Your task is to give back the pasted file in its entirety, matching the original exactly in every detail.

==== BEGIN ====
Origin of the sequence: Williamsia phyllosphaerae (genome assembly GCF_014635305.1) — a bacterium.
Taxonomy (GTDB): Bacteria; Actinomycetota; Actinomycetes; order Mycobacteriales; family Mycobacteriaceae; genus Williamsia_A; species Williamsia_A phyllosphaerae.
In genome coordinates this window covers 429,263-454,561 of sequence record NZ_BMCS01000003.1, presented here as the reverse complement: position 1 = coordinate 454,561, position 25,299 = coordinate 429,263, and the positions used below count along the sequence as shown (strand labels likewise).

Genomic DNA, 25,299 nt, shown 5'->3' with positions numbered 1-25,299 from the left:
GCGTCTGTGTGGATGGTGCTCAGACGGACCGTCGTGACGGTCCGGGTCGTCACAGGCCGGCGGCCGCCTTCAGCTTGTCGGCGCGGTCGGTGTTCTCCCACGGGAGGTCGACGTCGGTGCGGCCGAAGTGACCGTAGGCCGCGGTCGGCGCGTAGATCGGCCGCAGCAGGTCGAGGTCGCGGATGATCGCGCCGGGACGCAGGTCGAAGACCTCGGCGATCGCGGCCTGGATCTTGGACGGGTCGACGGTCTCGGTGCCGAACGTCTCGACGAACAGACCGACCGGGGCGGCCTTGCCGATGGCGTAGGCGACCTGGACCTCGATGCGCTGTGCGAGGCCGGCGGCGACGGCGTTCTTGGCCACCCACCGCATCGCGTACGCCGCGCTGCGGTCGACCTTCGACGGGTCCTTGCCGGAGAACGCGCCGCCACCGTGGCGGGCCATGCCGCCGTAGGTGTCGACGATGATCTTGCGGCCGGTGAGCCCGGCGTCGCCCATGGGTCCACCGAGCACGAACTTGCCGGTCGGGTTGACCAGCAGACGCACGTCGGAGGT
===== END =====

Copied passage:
Origin of the sequence: Williamsia phyllosphaerae (genome assembly GCF_014635305.1) — a bacterium.
Taxonomy (GTDB): Bacteria; Actinomycetota; Actinomycetes; order Mycobacteriales; family Mycobacteriaceae; genus Williamsia_A; species Williamsia_A phyllosphaerae.
In genome coordinates this window covers 429,263-454,561 of sequence record NZ_BMCS01000003.1, presented here as the reverse complement: position 1 = coordinate 454,561, position 25,299 = coordinate 429,263, and the positions used below count along the sequence as shown (strand labels likewise).

Genomic DNA, 25,299 nt, shown 5'->3' with positions numbered 1-25,299 from the left:
GCGTCTGTGTGGATGGTGCTCAGACGGACCGTCGTGACGGTCCGGGTCGTCACAGGCCGGCGGCCGCCTTCAGCTTGTCGGCGCGGTCGGTGTTCTCCCACGGGAGGTCGACGTCGGTGCGGCCGAAGTGACCGTAGGCCGCGGTCGGCGCGTAGATCGGCCGCAGCAGGTCGAGGTCGCGGATGATCGCGCCGGGACGCAGGTCGAAGACCTCGGCGATCGCGGCCTGGATCTTGGACGGGTCGACGGTCTCGGTGCCGAACGTCTCGACGAACAGACCGACCGGGGCGGCCTTGCCGATGGCGTAGGCGACCTGGACCTCGATGCGCTGTGCGAGGCCGGCGGCGACGGCGTTCTTGGCCACCCACCGCATCGCGTACGCCGCGCTGCGGTCGACCTTCGACGGGTCCTTGCCGGAGAACGCGCCGCCACCGTGGCGGGCCATGCCGCCGTAGGTGTCGACGATGATCTTGCGGCCGGTGAGCCCGGCGTCGCCCATGGGTCCACCGAGCACGAACTTGCCGGTCGGGTTGACCAGCAGACGCACGTCGGAGGT